Publications by authors named "Shannon E Hunt"

2 Publications

  • Page 1 of 1

Red Blood Cell Folate Likely Overestimated in Australian National Survey: Implications for Neural Tube Defect Risk.

Nutrients 2020 May 1;12(5). Epub 2020 May 1.

Women and Kids Theme, South Australian Health and Medical Research Institute, Adelaide 5000, South Australia, Australia.

In 2009, the Australian government mandated the addition of folic acid to bread flour to reduce the incidence of neural tube defects (NTD)-affected pregnancies. In 2011-2012, the Australian Health Measures Survey (AHMS) reported a mean red blood cell (RBC) folate in women of reproductive age (16-44 y) of 1647 nmol/L. Over 99% of women had an RBC folate ≥ 906 nmol/L, a concentration consistent with a very low risk of NTDs if a woman became pregnant. However, RBC folate was measured using an immunoassay, which is not a recommended method due to questionable accuracy. The microbiological assay is the preferred method for RBC folate measurement. To determine whether the immunoassay method may have led to spurious conclusions about the folate status of Australian women, we collected fasting blood samples from 74 healthy non-pregnant, non-lactating women (18-44 y) and measured RBC folate using both the immunoassay and microbiological methods. Mean RBC folate (95% confidence interval) concentration measured with the immunoassay method was 1735 (1666, 1804) nmol/L compared with 942 (887, 1012) nmol/L using the microbiological method. No woman had an RBC folate < 906 nmol/L using the immunoassay method, whereas 46% of women had an RBC folate < 906 nmol/L using the microbiological method. The NTD risk was estimated to be 0.06% using the immunoassay method and 0.14% using the microbiological method. RBC folate using AHMS survey may have underestimated NTD risk in Australian women.
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http://dx.doi.org/10.3390/nu12051283DOI Listing
http://www.ncbi.nlm.nih.gov/pmc/articles/PMC7281964PMC
May 2020

Suboptimal Biochemical Riboflavin Status Is Associated with Lower Hemoglobin and Higher Rates of Anemia in a Sample of Canadian and Malaysian Women of Reproductive Age.

J Nutr 2019 11;149(11):1952-1959

Department of Food, Nutrition, and Health, University of British Columbia, Vancouver, British Columbia, Canada.

Background: Riboflavin is required for several redox reactions. Clinical riboflavin deficiency occurs mainly in low-income countries, where it is associated with anemia. The functional significance of suboptimal riboflavin status in different populations and its role in anemia is not well understood.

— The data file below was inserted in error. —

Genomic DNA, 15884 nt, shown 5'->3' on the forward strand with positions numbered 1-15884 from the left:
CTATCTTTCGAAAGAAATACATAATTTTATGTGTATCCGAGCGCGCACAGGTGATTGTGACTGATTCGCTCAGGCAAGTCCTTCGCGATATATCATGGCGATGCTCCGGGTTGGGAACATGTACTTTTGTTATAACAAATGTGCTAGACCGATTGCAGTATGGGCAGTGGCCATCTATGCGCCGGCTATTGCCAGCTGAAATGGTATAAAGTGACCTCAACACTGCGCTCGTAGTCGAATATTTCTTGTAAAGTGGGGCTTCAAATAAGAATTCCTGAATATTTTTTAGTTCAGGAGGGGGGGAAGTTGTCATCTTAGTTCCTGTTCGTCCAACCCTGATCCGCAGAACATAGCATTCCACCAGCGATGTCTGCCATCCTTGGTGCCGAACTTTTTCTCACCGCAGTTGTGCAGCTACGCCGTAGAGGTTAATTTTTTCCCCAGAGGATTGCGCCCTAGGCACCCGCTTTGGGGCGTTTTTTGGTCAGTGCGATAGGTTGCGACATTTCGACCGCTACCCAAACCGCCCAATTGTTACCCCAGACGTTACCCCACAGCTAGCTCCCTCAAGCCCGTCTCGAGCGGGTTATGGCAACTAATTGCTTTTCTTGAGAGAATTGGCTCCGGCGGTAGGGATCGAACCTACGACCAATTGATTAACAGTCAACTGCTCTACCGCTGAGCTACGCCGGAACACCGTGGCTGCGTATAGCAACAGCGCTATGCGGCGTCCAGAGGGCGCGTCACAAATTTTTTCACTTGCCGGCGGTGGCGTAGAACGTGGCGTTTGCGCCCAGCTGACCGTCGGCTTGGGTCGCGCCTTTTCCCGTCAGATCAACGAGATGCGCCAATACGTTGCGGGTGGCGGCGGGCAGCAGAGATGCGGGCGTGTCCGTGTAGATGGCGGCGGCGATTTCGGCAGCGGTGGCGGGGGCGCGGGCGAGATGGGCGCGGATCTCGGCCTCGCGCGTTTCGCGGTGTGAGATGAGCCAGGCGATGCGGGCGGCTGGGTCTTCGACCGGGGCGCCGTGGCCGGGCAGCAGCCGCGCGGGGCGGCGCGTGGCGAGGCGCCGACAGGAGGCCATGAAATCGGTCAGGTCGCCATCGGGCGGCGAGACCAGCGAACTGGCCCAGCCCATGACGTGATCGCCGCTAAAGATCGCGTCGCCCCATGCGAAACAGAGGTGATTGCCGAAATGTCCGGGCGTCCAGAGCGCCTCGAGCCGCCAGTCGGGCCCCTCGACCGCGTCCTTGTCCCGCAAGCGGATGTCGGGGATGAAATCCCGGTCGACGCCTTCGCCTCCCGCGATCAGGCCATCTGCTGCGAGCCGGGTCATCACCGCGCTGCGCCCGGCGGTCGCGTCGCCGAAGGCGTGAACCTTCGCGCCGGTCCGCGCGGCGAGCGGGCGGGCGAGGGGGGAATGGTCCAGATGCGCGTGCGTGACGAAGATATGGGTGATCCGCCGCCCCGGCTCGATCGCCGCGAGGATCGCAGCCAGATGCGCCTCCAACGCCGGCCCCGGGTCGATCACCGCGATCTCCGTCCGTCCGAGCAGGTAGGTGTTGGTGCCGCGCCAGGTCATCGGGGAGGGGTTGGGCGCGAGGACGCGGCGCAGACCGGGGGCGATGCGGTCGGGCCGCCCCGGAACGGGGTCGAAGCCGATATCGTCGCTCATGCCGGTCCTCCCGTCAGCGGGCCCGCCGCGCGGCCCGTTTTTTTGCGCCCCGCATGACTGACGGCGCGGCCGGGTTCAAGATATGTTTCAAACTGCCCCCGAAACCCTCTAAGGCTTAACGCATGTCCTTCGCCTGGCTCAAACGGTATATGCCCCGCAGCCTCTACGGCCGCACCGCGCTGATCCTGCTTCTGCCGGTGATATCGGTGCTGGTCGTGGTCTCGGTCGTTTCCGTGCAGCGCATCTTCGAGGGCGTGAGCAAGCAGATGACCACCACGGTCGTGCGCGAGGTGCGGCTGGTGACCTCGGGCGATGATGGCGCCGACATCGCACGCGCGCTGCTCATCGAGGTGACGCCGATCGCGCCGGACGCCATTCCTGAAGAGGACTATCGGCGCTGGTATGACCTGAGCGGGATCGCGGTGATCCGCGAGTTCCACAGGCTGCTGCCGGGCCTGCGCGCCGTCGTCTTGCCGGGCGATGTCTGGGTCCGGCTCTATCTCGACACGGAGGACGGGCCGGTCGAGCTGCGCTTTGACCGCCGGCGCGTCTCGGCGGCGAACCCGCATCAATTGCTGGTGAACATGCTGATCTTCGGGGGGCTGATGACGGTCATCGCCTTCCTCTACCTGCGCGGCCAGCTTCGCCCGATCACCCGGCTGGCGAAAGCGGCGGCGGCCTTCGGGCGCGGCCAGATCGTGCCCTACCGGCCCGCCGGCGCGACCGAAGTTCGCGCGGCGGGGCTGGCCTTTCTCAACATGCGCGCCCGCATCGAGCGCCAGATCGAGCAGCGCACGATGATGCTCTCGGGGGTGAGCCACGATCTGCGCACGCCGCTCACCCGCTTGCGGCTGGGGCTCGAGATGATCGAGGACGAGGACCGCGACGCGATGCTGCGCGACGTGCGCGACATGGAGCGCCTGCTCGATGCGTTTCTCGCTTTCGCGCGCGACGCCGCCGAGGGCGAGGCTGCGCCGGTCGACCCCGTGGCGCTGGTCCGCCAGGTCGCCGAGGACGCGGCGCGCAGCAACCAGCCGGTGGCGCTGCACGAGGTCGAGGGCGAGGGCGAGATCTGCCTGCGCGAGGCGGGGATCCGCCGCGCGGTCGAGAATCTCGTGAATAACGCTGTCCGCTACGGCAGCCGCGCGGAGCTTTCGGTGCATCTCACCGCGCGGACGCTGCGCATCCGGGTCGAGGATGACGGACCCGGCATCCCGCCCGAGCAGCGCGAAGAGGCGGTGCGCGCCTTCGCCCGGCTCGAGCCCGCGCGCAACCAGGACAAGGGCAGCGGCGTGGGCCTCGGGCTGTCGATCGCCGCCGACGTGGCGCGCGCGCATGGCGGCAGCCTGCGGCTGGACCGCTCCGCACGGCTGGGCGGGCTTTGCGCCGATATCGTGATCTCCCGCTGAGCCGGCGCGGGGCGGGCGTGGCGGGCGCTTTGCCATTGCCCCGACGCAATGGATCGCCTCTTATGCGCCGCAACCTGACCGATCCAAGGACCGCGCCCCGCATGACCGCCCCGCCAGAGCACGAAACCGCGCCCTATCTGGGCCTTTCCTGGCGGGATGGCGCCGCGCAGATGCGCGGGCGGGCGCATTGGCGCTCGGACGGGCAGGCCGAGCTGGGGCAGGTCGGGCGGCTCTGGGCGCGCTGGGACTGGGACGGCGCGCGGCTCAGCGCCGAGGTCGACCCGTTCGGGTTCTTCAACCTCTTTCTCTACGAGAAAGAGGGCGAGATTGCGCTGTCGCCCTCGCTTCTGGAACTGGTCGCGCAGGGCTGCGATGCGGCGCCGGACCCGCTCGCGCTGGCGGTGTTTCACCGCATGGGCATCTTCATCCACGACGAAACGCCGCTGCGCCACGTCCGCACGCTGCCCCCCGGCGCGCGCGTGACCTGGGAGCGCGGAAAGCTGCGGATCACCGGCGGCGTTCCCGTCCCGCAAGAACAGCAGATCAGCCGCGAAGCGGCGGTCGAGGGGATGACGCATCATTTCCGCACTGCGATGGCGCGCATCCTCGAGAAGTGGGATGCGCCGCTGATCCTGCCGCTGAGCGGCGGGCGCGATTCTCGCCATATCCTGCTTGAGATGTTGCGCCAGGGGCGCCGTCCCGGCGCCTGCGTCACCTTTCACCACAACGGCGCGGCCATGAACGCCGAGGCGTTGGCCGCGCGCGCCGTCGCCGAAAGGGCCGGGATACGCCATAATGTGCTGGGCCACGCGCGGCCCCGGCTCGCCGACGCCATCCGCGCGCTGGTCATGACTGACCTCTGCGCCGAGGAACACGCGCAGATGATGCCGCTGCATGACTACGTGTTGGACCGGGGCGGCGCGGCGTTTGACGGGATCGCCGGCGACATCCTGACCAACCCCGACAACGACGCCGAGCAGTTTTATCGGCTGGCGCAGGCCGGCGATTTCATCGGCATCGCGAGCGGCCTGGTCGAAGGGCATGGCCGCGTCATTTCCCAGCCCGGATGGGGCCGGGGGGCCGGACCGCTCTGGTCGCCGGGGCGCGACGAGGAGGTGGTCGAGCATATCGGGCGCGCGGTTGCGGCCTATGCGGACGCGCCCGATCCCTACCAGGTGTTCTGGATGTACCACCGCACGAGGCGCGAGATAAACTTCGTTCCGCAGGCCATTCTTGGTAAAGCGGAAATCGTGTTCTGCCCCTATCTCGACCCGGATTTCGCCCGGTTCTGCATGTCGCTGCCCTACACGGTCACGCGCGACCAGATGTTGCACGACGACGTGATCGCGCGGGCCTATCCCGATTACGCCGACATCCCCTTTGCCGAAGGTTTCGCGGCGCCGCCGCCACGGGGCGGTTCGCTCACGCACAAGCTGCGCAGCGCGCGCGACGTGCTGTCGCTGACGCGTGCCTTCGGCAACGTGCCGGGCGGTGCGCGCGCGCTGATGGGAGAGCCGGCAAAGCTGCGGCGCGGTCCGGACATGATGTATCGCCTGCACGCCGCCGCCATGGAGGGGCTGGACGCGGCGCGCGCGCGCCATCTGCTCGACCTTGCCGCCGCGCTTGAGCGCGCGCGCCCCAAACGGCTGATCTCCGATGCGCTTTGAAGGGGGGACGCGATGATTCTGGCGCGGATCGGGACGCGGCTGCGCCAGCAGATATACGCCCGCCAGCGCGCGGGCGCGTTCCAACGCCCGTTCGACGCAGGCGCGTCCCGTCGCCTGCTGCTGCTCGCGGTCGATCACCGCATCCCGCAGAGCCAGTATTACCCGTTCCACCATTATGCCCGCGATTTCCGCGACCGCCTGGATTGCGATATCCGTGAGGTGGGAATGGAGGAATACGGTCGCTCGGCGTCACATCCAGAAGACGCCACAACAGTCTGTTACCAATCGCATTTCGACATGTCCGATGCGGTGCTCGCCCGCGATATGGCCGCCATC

Objectives: We assessed the biomarker status of riboflavin and its association with hemoglobin concentration and anemia in women living in Vancouver, Canada, and Kuala Lumpur, Malaysia.

Methods: Healthy nonpregnant, nonbreastfeeding women (19-45 y) were recruited from Canada ( n = 206) and Malaysia (n = 210) via convenience sampling. Fasting blood was collected to assess riboflavin status [erythrocyte glutathione reductase activity coefficient (EGRac)], hematological indicators, soluble transferrin receptor (sTfR), ferritin, vitamin A, folate, and vitamin B-12 concentrations. Linear and logistic regression models were used to assess the association of riboflavin status with hemoglobin concentration and anemia.

Results: EGRac (mean ± SD) values were higher, indicating poorer riboflavin status, in Malaysian compared with Canadian women (1.49 ± 0.17 compared with 1.38 ± 0.11). Likewise, riboflavin biomarker deficiency (EGRac ≥1.40) was significantly more prevalent among Malaysians than Canadians (71% compared with 40%). More Malaysian than Canadian women were anemic (hemoglobin <120 g/L; 18% compared with 7%). With use of linear regression (pooled sample; n = 416), EGRac values were negatively associated with hemoglobin concentration (r = -0.18; P < 0.001). This relation remained significant (P = 0.029) after adjusting for age, parity, ethnicity, vitamin B-12, folate, sTfR, ferritin, and vitamin A. Women with riboflavin deficiency (EGRac ≥1.40) were twice as likely to present with anemia (adjusted OR: 2.38; 95% CI: 1.08, 5.27) compared with women with EGRac <1.40.

Conclusions: Biochemical riboflavin deficiency was observed in Canadian and Malaysian women, with higher rates of deficiency among Malaysian women. Deficient biomarker status of riboflavin was a weak but significant predictor of hemoglobin and anemia, suggesting that the correction of riboflavin deficiency may potentially play a small protective role in anemia, but this requires further investigation.
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http://dx.doi.org/10.1093/jn/nxz151DOI Listing
November 2019
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